lunes, 5 de noviembre de 2007
Y el mundo marcha (The Crowd, King vidor, 1928)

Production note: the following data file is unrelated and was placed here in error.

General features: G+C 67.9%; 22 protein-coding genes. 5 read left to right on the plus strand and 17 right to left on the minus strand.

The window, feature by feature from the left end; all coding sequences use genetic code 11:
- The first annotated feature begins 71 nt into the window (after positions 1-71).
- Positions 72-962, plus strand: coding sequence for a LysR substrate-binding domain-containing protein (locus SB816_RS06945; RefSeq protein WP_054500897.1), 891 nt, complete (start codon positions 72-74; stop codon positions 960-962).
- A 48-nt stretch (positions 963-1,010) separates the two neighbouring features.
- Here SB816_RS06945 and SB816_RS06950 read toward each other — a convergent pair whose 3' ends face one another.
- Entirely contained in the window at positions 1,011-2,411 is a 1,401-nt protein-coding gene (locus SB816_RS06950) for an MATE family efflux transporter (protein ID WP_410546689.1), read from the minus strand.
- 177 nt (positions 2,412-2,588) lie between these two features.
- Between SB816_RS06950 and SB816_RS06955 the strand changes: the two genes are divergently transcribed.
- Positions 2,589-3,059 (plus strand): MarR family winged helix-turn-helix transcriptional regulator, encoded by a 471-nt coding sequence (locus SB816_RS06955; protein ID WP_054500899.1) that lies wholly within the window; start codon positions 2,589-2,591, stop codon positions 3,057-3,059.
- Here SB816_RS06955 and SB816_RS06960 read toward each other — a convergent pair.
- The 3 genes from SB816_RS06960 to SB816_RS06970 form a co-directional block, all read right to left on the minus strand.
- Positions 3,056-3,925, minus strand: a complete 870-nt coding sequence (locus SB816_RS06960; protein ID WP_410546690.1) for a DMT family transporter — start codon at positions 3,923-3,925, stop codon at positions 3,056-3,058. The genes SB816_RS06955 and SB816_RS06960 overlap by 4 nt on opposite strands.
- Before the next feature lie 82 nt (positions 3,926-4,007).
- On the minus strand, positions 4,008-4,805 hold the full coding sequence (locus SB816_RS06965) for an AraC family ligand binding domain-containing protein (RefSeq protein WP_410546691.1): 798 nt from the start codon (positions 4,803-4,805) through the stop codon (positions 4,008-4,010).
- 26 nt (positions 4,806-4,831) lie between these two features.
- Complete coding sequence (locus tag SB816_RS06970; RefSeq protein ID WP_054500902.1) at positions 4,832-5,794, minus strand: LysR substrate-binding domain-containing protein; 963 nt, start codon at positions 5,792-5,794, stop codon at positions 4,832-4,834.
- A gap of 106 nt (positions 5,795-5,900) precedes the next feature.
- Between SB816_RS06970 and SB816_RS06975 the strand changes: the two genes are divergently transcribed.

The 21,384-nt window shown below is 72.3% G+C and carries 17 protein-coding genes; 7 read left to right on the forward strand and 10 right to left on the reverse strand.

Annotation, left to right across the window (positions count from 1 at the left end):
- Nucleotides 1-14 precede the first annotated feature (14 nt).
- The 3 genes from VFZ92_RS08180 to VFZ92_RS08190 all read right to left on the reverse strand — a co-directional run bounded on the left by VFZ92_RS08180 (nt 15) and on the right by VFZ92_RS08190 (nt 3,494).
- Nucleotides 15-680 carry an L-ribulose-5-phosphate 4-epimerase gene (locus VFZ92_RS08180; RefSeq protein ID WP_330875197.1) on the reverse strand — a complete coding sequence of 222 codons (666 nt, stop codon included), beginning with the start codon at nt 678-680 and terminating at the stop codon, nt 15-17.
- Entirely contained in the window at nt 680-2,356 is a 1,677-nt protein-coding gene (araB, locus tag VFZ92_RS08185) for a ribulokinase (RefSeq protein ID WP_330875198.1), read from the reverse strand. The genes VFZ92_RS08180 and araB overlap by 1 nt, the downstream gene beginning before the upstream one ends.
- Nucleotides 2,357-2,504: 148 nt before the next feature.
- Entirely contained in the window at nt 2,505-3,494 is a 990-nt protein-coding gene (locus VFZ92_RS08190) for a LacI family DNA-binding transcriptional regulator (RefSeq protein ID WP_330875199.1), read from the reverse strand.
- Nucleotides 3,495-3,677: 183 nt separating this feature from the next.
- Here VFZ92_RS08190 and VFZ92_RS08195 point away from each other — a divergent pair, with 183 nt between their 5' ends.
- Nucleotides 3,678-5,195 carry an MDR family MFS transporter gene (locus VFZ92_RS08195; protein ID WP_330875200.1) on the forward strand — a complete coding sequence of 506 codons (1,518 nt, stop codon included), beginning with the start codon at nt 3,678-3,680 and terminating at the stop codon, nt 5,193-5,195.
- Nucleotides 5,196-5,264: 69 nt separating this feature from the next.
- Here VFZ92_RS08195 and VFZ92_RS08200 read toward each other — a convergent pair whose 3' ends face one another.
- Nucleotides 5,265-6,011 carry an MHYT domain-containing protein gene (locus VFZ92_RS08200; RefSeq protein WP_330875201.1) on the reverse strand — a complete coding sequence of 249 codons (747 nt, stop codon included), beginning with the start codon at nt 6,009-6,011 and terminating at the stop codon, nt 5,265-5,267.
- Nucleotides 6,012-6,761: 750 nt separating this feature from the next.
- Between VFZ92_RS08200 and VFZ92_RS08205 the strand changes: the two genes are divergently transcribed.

The Crowd (1928) is a genuine, immortal, timeless American silent film masterpiece from director King Vidor, whose earlier big WWI epic The Big Parade (1925) had been a major box-office hit for MGM studios. This experimental, social commentary film, with a screenplay by King Vidor and John V.A. Weaver, was remarkably different from other feature films of its time because of its non-Hollywoodish reflection of daily life. [A record of sorts, it was the first US feature film to show a bathroom with a toilet bowl.]With a novice actor (James Murray) in the lead role, the film was simply a realistic, bittersweet drama of the existence of an ordinary common and average American (an Everyman prototype embodied in a white-collar worker) trying to make it with his wife in the monolithic big city - but without any maudlin sentimentality, extreme passion, exploitation of romance, or escapist melodrama. Reality intrudes as he experiences cramped living conditions, a boring job, and a limited life with regret and bitterness, rather than what he had expected.Vidor's natural and uncompromising film tells the episodic, poignant story of the working and domestic life of an average, commonplace man in 'the crowd' - John - with his wife Mary (played exquisitely by the director's real-life wife), chronicling their meeting, courtship, marriage, and family life. The director also cast a virtual unknown newcomer to the role of the husband in his candid view of the average man - a character lost in the midst of the faceless masses. The film's director refused to pass judgment on the harsh realities of life for the workaday couple, either by condemning or celebrating the gloom of the bleak tragedy befalling them. Instead, he visually and eloquently captured their believable human struggle as they lived their unidealized lives and confronted disappointing setbacks, the tragic death of their daughter, dashed hopes and brief triumphs, and eventually found comfort in the anonymity of the masses, watching an unfunny theatrical clown act. To capture the authenticity of the city, the director sometimes used a 'hidden camera' in his on-location shoots in New York. Stylistically, the film, in various places, resembles the German expressionist films of F. W. Murnau and Fritz Lang, although it also uses fluid and natural camera movements. King Vidor received an Academy Award nomination as Best Director, and the film itself was nominated as Best Unique and Artistic Picture in a short-lived award category. Six years later, Vidor independently produced and directed a 'talkie' sequel to The Crowd (intended as part of a film trilogy) titled Our Daily Bread (1934) - it was a Depression-Era, hard-times social drama about an idealistic man who was running a farm cooperative organized as a socialistic society - in the country away from the crowd.